Have wings, will fly

September 2023

Jenn Salo has a dream and it has wings.

You may recall Jenn from an article in Bayview’s March 2020 magazine about her hawk, Sitka, and her desire to build a wildlife refuge in Thunder Bay for rehabilitated birds of prey.

Well, it’s finally happening.

In April of 2022, Jenn went before city council and sought permission to use the abandoned Chippewa Wildlife Park, along with its pens and buildings, to house injured hawks and falcons until they recovered and could be set free. She was given access to a building and an outdoor pen in November 2022.

Jenn is an expert in birds of prey and is an encyclopedia of knowledge when it comes to caring and bringing them back to good health.

“I receive about 50 calls a year for injured birds of prey from the people in Thunder Bay and the surrounding area,” Jenn says, as she cradles a malnourished hawk in her arms. “This guy came to us a couple days ago, extremely dehydrated and needing lots of care. Without our intervention he would have died.”

There is a great need for assisting and rehabilitating injured wildlife. “I receive many calls, texts, and emails from people in Thunder Bay, Nipigon, Marathon, etc., who have found an injured bird or wild animal,” Jenn says with a sigh. “But until we get this place built and functioning as a rescue for multiple species, I can only offer words of advice. Currently I only hold a provincial permit to treat birds of prey such as eagles, hawks, owls, falcons and vultures.”

Many times, the situation is more complex than bringing in an injured bird and giving it food and water and a safe place to stay. Often these birds have broken wings and need x-rays and pain medication to help them recover.

“I wish I had the finances to save every bird that comes along, but I don’t. Sometimes it can cost hundreds of dollars to provide proper veterinary care for an injury. An x-ray alone costs just under $200. I need to focus on the birds I can save. I spend hundreds, sometimes thousands on a rescue.”

As we toured the sanctuary, Jenn’s enthusiasm grew – because she wants to do more.

“I want to do something wonderful for these animals and for the people of Thunder Bay,” Jenn says as she sweeps her arm across the sanctuary, pointing out the various pens needing repair. “I want to do something that has never been done in Ontario, or in Canada, for that matter. I want to create a wildlife refuge for not only birds of prey, but for all types of wildlife needing a safe place to recover from their injuries.”

“Most people are unaware that there are no other wildlife rescues this side of Lake Superior,” Jenn says. “Chippewa has the potential to be a very large rescue site and could host a wider variety of species because of the already existing infrastructure. This is exactly why I worked so hard to get access to this site.”

Too many times, Jenn admits, people don’t know what to do when they find an injured animal. For example, people often add to a bird’s injuries by trying to trap it in a net. Simply placing a blanket over the bird will contain it without hurting it.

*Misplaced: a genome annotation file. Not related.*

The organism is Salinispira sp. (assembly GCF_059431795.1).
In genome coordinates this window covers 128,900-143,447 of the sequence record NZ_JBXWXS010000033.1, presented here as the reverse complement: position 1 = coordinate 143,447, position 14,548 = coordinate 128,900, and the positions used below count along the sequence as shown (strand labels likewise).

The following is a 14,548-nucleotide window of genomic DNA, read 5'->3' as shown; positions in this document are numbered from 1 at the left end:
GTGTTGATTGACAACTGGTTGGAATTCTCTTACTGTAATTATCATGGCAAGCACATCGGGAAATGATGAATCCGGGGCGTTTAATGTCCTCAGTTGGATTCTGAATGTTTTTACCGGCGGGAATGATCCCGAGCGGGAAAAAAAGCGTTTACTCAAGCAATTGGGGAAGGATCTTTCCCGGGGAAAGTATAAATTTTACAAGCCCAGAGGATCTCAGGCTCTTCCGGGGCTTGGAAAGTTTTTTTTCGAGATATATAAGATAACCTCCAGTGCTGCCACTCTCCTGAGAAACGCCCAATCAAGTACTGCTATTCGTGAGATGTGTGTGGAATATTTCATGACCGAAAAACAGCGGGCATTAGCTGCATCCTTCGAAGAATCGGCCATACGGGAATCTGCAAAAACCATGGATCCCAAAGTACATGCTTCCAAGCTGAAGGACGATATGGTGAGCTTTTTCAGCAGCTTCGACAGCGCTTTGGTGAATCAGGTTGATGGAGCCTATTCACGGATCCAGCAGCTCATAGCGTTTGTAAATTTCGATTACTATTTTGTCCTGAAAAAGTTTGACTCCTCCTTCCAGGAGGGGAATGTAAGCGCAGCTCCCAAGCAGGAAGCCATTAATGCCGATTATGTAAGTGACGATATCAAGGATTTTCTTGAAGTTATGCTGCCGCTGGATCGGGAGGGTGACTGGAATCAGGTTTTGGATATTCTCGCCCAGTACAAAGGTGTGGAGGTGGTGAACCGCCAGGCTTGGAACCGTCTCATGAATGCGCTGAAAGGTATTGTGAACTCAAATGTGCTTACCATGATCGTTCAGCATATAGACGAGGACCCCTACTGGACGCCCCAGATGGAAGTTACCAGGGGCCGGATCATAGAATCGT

Jenn maintains that it is very important for people to understand that not just anyone can rescue a wild animal. In many of these cases the animal is fed the wrong type of food and/or it is improperly imprinted on humans, making them non-releasable. “If a person finds an injured animal, they need to do the right thing and contact Ontario Wildlife Rescue and ask for the nearest wildlife custodian for that species,” Jenn says.

Some of the birds Jenn currently has in her care include a group of fledglings that are around the same age: a broad-winged hawk, two merlins and a kestrel hawk. These birds would not be together in a “normal” situation in the wild, but because they’re young, the larger hawk doesn’t see the merlins and kestrel as prey. “We’re going to be releasing them soon,” Jenn says with a grin. “They’ve all healed nicely and they know how to hunt. They’ll be fine.”

Jenn also wants the sanctuary to be self-sufficient. “We want to provide food that is a natural part of their diet to our injured animals. It’s very important in their recovery, as food found in the grocery store doesn’t have the same taste or nutritional value that these birds need.”

Several places have donated materials, including Meadows Veterinary Clinic who gave their kennels when they closed their doors. But the rescue is still in need of items such as towels, blankets, sheets, clean fresh food-quality hay, 2 x 2 cement blocks and old rabbit cages, as well as medical supplies like gloves and syringes. They will also require cleaning supplies such as paper towel and soap, and specialized equipment like incubators and brooders. There is also a need for an oxygen tank which would be used to help birds who develop asper, a fungal infection that can kill a bird when they become too stressed. If you would like to donate materials, you can message them on Facebook at www.facebook.com/thunderbirdraptorrescue.

The group is also offering opportunities for the public to sponsor a bird and help with the finances needed for its recovery. You can visit their Facebook page to learn more.

Thunder Bird Wildlife Rescue is a registered charity and donations can be made through Canada Helps or directly to thunderbirdwildlife@gmail.com

Donna White is an accomplished author and Jubilee Medal winner for her volunteer work with World Vision. Visit her website at www.DonnaWhiteBooks.com

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